New York Built 20.9 Miles of Protected Bike Lane in 2018, Falling Short of Record
Last year, New York set a record for the most miles of protected bike lanes the city had ever built, that record might have been broken this year, but the city failed to hit its lofty goals. "The city Department of Transportation revealed on Wednesday that it fell short of its own projection of installing 29.4 miles of protected cycling routes in the city this year — a prediction that would have represented a whopping 18-percent increase from last year’s record 24.9 miles," Gersh Kuntzman reports for Streetsblog NYC.
Still, 20-some miles a year is a rapid expansion compared to what New York had accomplished in the past and what other cities have done around the country. Some of the paths that have yet to be built may come online in 2019. "The shortfall likely resulted from projects that were delayed by the administration, including the fourth phase of Queens Boulevard (2.2 miles), filling a nine-block gap on Second Avenue in Manhattan (.4 miles), constructing a protected lane on Fourth Avenue in Brooklyn (1.3 miles), and completing other projects that have been shelved, though possibly only temporarily," Kuntzman writes.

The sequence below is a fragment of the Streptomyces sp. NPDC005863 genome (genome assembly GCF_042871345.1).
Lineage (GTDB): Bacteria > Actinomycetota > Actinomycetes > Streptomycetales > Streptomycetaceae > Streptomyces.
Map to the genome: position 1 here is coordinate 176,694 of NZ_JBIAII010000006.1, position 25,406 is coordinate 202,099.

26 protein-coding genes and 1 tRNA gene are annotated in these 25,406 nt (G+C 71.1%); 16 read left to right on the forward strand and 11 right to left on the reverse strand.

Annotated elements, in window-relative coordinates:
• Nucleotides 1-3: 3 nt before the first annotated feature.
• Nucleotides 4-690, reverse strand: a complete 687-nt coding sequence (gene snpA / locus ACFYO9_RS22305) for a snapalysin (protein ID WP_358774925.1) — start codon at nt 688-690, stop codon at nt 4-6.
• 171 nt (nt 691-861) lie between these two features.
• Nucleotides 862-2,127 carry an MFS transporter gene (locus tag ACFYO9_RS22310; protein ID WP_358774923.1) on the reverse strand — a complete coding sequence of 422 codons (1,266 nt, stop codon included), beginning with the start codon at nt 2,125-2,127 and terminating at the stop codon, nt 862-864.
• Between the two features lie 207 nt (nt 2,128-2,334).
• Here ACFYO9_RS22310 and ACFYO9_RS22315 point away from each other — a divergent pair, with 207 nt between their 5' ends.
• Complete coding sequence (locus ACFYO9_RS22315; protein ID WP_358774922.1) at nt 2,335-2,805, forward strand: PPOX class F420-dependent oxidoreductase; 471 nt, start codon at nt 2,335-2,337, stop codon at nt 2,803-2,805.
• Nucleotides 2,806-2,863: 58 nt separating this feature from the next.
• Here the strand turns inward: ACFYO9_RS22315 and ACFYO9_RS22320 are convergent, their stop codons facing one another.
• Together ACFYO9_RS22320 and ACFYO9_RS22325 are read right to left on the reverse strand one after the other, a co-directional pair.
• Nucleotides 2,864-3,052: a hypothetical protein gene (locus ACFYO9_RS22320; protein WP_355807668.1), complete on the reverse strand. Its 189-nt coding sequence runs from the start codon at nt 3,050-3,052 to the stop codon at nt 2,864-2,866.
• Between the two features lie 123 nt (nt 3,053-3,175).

Kuntzman argues that more might have been built if projects hadn’t been held up at the neighborhood level.